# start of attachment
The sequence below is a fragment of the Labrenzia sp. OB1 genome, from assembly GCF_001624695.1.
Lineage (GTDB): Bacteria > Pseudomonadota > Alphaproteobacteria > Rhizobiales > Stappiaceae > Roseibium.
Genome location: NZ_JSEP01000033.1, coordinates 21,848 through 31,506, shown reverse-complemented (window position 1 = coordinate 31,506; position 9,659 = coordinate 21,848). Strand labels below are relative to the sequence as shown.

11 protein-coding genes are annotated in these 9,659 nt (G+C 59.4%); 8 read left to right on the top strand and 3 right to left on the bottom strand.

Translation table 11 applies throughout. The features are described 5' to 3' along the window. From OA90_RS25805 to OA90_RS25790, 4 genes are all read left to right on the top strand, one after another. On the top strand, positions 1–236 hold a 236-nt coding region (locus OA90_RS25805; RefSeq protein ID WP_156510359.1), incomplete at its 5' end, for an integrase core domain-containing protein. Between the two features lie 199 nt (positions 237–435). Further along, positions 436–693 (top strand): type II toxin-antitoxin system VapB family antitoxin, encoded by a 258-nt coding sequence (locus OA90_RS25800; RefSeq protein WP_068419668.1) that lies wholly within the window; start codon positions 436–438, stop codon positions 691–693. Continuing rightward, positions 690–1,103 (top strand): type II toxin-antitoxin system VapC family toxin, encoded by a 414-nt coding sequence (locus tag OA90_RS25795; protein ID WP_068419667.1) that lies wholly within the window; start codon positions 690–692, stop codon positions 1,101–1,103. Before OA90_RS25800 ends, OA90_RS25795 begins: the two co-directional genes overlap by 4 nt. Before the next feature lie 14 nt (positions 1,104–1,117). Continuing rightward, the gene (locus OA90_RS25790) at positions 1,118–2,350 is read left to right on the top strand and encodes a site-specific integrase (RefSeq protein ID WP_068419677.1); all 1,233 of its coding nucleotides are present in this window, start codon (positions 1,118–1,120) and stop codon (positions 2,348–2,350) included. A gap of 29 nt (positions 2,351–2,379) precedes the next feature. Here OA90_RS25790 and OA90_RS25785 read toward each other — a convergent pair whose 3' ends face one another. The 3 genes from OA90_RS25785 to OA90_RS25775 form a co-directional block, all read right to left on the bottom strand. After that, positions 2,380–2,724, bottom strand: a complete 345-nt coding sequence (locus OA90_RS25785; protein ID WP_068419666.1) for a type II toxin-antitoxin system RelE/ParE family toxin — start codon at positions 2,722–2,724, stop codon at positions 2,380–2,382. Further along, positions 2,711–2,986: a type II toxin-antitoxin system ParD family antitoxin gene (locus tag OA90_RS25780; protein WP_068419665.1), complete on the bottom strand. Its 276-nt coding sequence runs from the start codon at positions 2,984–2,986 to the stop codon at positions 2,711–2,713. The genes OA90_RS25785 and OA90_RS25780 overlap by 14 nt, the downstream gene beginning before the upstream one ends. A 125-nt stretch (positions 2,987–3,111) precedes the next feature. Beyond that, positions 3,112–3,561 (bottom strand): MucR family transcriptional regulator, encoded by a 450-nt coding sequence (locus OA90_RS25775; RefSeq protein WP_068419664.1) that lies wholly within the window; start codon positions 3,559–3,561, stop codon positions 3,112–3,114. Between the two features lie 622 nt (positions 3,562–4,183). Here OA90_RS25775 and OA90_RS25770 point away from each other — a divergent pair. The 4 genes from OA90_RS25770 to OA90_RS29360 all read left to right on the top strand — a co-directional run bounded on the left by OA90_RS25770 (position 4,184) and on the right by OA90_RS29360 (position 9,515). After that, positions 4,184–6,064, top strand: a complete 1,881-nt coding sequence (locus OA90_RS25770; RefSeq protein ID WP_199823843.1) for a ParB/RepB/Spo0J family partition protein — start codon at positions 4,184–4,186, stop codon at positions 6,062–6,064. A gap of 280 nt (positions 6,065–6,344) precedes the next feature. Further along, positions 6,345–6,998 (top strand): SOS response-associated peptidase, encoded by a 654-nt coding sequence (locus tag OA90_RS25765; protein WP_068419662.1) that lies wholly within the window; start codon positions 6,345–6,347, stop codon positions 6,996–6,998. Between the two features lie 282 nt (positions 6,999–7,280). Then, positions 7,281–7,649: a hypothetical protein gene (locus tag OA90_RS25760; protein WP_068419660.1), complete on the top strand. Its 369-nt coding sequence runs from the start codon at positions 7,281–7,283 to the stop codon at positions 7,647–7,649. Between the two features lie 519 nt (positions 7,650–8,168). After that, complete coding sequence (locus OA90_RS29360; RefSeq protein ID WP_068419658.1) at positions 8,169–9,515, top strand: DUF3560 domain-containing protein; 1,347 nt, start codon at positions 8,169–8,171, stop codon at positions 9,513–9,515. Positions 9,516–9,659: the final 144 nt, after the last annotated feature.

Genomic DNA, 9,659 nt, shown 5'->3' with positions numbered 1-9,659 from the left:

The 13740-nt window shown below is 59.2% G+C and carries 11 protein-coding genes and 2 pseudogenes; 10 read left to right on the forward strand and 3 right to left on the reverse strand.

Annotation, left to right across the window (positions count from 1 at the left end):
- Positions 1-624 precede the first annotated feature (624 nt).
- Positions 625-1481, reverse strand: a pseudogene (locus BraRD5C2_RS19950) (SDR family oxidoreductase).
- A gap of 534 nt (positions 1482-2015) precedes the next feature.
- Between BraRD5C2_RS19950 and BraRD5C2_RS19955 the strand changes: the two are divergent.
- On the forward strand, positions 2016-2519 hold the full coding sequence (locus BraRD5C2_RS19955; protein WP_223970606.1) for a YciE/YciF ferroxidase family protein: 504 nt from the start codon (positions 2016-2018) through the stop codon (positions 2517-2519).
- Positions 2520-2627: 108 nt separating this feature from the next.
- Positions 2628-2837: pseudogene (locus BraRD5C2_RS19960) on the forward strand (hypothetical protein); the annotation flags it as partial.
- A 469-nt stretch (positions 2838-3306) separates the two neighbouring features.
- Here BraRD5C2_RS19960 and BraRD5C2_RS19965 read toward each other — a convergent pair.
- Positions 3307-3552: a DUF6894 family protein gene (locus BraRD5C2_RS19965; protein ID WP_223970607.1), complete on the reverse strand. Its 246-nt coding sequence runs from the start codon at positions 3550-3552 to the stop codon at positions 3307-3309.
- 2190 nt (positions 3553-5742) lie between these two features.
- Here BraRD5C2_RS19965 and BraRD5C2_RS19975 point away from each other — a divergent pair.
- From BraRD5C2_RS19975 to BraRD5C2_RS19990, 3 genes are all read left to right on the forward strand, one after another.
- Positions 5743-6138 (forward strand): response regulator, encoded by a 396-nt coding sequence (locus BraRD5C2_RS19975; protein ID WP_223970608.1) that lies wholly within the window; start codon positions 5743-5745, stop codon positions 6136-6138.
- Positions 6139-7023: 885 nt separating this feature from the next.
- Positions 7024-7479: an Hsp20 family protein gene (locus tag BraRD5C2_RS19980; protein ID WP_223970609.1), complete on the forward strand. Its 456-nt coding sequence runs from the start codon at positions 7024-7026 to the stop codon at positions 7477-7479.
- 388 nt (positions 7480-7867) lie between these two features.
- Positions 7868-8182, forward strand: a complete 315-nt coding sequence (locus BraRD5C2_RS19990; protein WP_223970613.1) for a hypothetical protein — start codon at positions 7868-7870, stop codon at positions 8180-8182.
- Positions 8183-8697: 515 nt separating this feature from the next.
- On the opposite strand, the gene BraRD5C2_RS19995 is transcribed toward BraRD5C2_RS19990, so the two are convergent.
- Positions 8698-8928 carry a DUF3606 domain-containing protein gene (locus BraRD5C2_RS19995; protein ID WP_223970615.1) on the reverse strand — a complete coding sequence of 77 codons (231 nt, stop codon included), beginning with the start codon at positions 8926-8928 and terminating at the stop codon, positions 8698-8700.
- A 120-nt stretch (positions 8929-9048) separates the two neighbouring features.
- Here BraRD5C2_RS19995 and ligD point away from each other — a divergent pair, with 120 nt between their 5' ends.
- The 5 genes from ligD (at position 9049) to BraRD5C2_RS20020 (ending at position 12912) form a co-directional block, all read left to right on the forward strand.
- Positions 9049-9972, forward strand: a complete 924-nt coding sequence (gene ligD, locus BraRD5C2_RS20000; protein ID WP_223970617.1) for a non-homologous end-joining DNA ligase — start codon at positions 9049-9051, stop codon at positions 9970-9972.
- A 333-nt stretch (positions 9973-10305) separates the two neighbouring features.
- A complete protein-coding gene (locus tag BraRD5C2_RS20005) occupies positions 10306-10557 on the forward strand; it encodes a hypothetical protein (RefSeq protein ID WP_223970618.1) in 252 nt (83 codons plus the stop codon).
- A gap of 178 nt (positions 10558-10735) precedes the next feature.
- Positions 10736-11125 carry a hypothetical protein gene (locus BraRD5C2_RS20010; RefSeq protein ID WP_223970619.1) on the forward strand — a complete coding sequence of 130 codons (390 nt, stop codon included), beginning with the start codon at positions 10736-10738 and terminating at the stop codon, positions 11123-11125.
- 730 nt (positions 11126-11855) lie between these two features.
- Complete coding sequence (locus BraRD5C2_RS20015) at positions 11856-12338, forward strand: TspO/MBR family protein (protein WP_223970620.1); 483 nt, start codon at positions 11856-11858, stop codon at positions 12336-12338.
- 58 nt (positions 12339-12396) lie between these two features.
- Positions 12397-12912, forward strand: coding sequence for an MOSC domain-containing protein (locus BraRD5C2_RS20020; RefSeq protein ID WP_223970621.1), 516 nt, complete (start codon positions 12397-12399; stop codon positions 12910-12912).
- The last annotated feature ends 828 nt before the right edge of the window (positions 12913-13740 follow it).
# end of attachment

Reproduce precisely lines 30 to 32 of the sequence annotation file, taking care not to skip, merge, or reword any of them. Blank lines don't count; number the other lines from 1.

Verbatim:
- A 120-nt stretch (positions 8929-9048) separates the two neighbouring features.
- Here BraRD5C2_RS19995 and ligD point away from each other — a divergent pair, with 120 nt between their 5' ends.
- The 5 genes from ligD (at position 9049) to BraRD5C2_RS20020 (ending at position 12912) form a co-directional block, all read left to right on the forward strand.